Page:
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Loaded Buffalo Chicken Pull-Apart Bread

Loaded Buffalo Chicken Pull-Apart Bread
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The following recipe was created in collaboration with Lauren Schulte. To see more of her bites and meals, visit her Instagram @TheBiteSizePantry

You won’t be working into over-time making this super simple, tailgating-friendly Loaded Buffalo Chicken Pull-Apart Bread. It’s extra cheesy and super easy. It’s stuffed with cheddar cheese, chicken, buffalo sauce, celery and red onions with extra cheese on top! Does that sound like a touch down or what?

If you want to serve it vegetarian-style, you can always pick up Heinen’s pre-made spinach and artichoke dip and drench the bread in that instead. Either way, it’s a game day hit you won’t want to miss.

Here’s the game plan. Find yourself a loaf of good crusty bread, baked fresh in Heinen’s bakery. You can use any variety you like (sourdough would be really good). Next, you’ll want to score the bread by cutting it into semi-shallow one-inch cubes that can easily be pulled apart after baking. Don’t cut too deep into the bread as you want the loaf to stay intact. Once the bread is cut, load it with a little herb-infused garlic oil to keep it from drying out in the oven. You’ll want to fill all the nooks and crannies of the bread so it’s extra delicious.

Loaded Buffalo Chicken Pull-Apart Bread

Now, mix up the cheesy chicken dip. It’s a simple mix of cream cheese, two types of cheddar cheese, ranch powder, buffalo sauce, and Greek yogurt for extra creaminess. I also like to use blue cheese, but if you’re not a fan, simply leave it out. Stuff the dip into each nook and cranny of the bread, then add extra cheese on top.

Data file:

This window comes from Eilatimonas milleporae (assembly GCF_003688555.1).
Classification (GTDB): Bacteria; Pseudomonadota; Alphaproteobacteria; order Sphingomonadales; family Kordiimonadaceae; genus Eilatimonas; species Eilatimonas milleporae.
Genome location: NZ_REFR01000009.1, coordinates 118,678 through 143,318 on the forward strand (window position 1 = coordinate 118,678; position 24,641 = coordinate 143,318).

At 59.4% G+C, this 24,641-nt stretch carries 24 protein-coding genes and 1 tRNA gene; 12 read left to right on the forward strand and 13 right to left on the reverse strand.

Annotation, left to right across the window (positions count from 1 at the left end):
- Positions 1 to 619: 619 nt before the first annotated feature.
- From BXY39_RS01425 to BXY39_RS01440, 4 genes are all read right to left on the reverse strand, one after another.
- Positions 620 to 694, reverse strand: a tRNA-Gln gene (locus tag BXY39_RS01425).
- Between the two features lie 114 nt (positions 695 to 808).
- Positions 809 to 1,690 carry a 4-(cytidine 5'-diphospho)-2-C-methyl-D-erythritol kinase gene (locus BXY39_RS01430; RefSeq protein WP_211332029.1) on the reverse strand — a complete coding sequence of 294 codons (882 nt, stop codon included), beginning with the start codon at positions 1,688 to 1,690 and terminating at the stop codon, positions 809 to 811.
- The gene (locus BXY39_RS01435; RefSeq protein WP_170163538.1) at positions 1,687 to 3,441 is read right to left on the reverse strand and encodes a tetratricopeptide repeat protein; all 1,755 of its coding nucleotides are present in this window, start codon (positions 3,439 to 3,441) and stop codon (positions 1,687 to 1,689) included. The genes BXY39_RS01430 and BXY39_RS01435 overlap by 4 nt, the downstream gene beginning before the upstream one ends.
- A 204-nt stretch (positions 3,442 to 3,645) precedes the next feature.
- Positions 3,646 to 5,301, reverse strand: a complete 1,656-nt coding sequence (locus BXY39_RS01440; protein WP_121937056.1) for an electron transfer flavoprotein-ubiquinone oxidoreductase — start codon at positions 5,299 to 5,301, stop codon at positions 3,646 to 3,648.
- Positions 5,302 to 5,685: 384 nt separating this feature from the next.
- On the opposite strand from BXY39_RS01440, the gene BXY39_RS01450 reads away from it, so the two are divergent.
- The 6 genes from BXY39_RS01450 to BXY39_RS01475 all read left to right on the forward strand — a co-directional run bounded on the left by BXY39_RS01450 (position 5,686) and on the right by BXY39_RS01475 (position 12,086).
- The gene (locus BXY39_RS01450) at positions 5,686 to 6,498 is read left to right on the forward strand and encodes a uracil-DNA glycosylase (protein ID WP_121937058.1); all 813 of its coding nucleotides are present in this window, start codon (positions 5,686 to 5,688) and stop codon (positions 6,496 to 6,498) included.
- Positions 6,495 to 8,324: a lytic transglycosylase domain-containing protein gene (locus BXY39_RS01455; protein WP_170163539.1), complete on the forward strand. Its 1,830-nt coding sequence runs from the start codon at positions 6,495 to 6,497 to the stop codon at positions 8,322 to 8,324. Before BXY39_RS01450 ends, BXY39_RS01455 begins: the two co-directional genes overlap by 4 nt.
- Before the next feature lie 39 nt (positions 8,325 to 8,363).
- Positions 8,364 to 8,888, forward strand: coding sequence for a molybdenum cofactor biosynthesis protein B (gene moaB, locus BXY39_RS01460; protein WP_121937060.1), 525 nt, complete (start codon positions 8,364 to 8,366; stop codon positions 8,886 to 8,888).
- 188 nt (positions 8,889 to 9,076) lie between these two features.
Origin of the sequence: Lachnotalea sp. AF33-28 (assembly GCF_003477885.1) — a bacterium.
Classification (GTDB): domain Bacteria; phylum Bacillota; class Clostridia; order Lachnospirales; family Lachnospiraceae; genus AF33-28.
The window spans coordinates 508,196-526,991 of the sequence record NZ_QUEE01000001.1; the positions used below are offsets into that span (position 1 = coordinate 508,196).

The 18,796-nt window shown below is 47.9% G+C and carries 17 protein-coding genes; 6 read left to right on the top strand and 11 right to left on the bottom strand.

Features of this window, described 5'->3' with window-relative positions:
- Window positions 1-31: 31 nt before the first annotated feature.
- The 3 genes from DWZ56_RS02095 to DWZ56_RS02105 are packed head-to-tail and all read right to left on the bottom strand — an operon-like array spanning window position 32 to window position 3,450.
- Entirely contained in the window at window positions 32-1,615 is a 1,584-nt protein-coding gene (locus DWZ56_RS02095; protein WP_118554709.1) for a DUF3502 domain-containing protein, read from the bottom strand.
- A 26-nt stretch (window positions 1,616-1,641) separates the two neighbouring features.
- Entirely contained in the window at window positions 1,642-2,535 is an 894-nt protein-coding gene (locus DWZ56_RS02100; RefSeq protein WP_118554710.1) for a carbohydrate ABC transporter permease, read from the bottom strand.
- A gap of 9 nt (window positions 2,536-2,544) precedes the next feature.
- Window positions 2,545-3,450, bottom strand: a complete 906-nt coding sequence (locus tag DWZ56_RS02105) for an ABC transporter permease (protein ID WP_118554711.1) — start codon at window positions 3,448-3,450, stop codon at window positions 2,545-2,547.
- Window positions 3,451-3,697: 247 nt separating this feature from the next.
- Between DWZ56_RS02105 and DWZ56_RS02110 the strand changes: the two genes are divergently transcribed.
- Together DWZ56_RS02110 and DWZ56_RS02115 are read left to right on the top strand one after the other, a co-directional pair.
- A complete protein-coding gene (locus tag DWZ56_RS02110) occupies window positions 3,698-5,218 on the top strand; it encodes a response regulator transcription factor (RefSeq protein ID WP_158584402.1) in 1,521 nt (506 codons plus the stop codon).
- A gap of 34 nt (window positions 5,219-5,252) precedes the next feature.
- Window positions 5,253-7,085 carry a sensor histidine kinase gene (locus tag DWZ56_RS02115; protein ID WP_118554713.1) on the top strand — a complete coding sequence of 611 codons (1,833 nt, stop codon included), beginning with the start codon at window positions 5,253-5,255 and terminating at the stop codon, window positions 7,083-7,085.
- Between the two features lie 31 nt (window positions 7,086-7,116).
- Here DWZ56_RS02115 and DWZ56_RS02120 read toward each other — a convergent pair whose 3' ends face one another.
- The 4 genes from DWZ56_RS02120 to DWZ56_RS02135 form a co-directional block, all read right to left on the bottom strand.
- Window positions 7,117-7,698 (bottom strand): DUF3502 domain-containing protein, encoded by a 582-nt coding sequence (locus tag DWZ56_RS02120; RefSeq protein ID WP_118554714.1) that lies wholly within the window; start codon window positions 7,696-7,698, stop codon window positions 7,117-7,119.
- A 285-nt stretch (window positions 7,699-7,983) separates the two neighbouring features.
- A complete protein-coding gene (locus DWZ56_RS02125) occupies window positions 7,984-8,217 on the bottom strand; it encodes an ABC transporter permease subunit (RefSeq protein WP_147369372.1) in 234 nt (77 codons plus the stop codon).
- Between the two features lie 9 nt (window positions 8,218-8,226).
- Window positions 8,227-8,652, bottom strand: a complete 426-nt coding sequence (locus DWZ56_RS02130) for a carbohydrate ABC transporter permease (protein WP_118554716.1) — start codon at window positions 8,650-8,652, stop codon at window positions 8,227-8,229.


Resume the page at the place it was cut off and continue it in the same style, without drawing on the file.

All there’s left to do is bake the loaded, cheesy bread until it turns golden and the cheese has melted and top. I like to use, celery, red onion and green onion for toppings at the end, but you can also add a little blue cheese if you like.

Loaded Buffalo Chicken Pull-Apart Bread

Loaded Buffalo Chicken Pull-Apart Bread


  • 1 loaf crusty bread
  • 2 Tbsp. olive oil
  • ¼ cup fresh parsley, chopped
  • 1 Tbsp. fresh green onion, chopped
  • 1-2 cloves garlic, minced or grated
  • 2 Tbsp. dried oregano
  • 6 oz. cream cheese, at room temperature
  • 1 packet of ranch seasoning
  • ½ cup 0% Greek yogurt
  • ½ cup Caesar dressing
  • ½ cup buffalo sauce
  • 1 ½ cups Heinen’s shredded white meat chicken
  • 1 cup mild cheddar cheese
  • 1 cup New York sharp white cheddar cheese


  1. Preheat your oven to 375˚F. Slice the bread loaf horizontally and vertically to create semi-shallow 1-inch cubes. Be careful not to slice all the way through the bread. If the loaf is pre-scored, simply follow the lines. You can also use a pre-sliced long rectangular loaf of bread. Just make sure you place it in a rectangular baking dish so it doesn’t all fall apart.
  2. If using a round loaf, place in a pie pan or a rectangular baking sheet after slicing.
  3. In a small bowl, combine the olive oil, garlic, parsley and green onion. I recommend using scissors to cut the green onion, if you use a knife, make sure it’s extra sharp or it won’t cut as finely. Rub the inside of the bread with the olive oil mixture. This helps the bread stay moist while baking.
  4. In a medium mixing bowl, mix together the cream cheese, ranch powder, Greek yogurt, Caesar dressing, oregano and buffalo sauce until combined.
  5. Stir in the chicken and half of the cheddar cheeses. Save the other half for the top of the bread. Stuff the filling inside the bread. Be sure to fill the spaces in between the cuts. I recommend using your fingers to tuck it all in there.
  6. Top the bread with the remaining cheese and bake for 20-25 minutes or until the cheese has melted and the filling is warmed all the way through. Top with fresh parsley, additional buffalo sauce, blue cheese, celery and red onion.

Loaded Buffalo Chicken Pull-Apart Bread

Heinen's Grocery Store

By Heinen's Grocery Store

In 1929, Joe Heinen opened the doors of a small butcher shop on the east side of Cleveland, Ohio, aiming to establish himself as the city’s purveyor of quality meats. As customers came into Heinen’s new shop for their meat purchases, they began asking him to carry groceries as well. Joe added homemade peanut butter, pickles and donuts and by 1933, business had grown enough to include a line of produce and canned goods. Heinen’s Grocery Store was born.

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